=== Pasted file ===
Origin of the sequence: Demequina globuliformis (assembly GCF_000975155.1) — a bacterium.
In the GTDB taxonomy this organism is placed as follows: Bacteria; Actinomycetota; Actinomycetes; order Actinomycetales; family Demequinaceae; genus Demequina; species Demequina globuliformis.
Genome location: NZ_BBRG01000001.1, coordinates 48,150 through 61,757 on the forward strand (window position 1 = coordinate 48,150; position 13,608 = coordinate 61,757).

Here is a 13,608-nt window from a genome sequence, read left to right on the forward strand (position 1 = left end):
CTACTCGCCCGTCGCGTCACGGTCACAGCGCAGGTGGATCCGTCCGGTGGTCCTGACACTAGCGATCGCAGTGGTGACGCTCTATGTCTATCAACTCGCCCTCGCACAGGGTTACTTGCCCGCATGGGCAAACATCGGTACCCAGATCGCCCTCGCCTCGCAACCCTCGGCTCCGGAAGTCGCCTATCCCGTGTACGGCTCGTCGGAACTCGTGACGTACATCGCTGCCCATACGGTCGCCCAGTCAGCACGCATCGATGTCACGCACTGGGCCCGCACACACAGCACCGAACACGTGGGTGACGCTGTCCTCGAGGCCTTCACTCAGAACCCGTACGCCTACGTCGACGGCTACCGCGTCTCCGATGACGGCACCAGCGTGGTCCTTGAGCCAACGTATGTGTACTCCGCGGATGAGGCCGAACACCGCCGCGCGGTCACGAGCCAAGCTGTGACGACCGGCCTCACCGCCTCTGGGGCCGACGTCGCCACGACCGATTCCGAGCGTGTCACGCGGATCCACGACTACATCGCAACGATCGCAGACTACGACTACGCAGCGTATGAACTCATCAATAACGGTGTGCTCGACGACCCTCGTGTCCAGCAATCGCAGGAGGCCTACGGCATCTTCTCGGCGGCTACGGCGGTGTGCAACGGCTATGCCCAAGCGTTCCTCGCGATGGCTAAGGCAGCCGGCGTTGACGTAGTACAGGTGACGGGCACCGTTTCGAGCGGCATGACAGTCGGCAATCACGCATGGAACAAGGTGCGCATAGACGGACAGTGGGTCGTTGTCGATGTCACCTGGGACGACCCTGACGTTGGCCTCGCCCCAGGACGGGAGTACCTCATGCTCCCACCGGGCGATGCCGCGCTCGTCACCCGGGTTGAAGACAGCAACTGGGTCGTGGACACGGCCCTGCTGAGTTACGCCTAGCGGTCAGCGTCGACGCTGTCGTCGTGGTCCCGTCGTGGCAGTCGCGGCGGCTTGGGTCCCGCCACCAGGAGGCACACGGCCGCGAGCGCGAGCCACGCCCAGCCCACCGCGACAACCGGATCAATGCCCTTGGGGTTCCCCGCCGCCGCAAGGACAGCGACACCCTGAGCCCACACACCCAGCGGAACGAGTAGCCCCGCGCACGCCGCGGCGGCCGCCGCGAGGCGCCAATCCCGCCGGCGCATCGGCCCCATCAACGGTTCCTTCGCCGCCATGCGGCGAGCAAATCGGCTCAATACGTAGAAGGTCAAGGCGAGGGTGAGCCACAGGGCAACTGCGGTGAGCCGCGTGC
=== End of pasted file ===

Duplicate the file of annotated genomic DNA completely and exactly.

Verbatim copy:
Origin of the sequence: Demequina globuliformis (assembly GCF_000975155.1) — a bacterium.
In the GTDB taxonomy this organism is placed as follows: Bacteria; Actinomycetota; Actinomycetes; order Actinomycetales; family Demequinaceae; genus Demequina; species Demequina globuliformis.
Genome location: NZ_BBRG01000001.1, coordinates 48,150 through 61,757 on the forward strand (window position 1 = coordinate 48,150; position 13,608 = coordinate 61,757).

Here is a 13,608-nt window from a genome sequence, read left to right on the forward strand (position 1 = left end):
CTACTCGCCCGTCGCGTCACGGTCACAGCGCAGGTGGATCCGTCCGGTGGTCCTGACACTAGCGATCGCAGTGGTGACGCTCTATGTCTATCAACTCGCCCTCGCACAGGGTTACTTGCCCGCATGGGCAAACATCGGTACCCAGATCGCCCTCGCCTCGCAACCCTCGGCTCCGGAAGTCGCCTATCCCGTGTACGGCTCGTCGGAACTCGTGACGTACATCGCTGCCCATACGGTCGCCCAGTCAGCACGCATCGATGTCACGCACTGGGCCCGCACACACAGCACCGAACACGTGGGTGACGCTGTCCTCGAGGCCTTCACTCAGAACCCGTACGCCTACGTCGACGGCTACCGCGTCTCCGATGACGGCACCAGCGTGGTCCTTGAGCCAACGTATGTGTACTCCGCGGATGAGGCCGAACACCGCCGCGCGGTCACGAGCCAAGCTGTGACGACCGGCCTCACCGCCTCTGGGGCCGACGTCGCCACGACCGATTCCGAGCGTGTCACGCGGATCCACGACTACATCGCAACGATCGCAGACTACGACTACGCAGCGTATGAACTCATCAATAACGGTGTGCTCGACGACCCTCGTGTCCAGCAATCGCAGGAGGCCTACGGCATCTTCTCGGCGGCTACGGCGGTGTGCAACGGCTATGCCCAAGCGTTCCTCGCGATGGCTAAGGCAGCCGGCGTTGACGTAGTACAGGTGACGGGCACCGTTTCGAGCGGCATGACAGTCGGCAATCACGCATGGAACAAGGTGCGCATAGACGGACAGTGGGTCGTTGTCGATGTCACCTGGGACGACCCTGACGTTGGCCTCGCCCCAGGACGGGAGTACCTCATGCTCCCACCGGGCGATGCCGCGCTCGTCACCCGGGTTGAAGACAGCAACTGGGTCGTGGACACGGCCCTGCTGAGTTACGCCTAGCGGTCAGCGTCGACGCTGTCGTCGTGGTCCCGTCGTGGCAGTCGCGGCGGCTTGGGTCCCGCCACCAGGAGGCACACGGCCGCGAGCGCGAGCCACGCCCAGCCCACCGCGACAACCGGATCAATGCCCTTGGGGTTCCCCGCCGCCGCAAGGACAGCGACACCCTGAGCCCACACACCCAGCGGAACGAGTAGCCCCGCGCACGCCGCGGCGGCCGCCGCGAGGCGCCAATCCCGCCGGCGCATCGGCCCCATCAACGGTTCCTTCGCCGCCATGCGGCGAGCAAATCGGCTCAATACGTAGAAGGTCAAGGCGAGGGTGAGCCACAGGGCAACTGCGGTGAGCCGCGTGC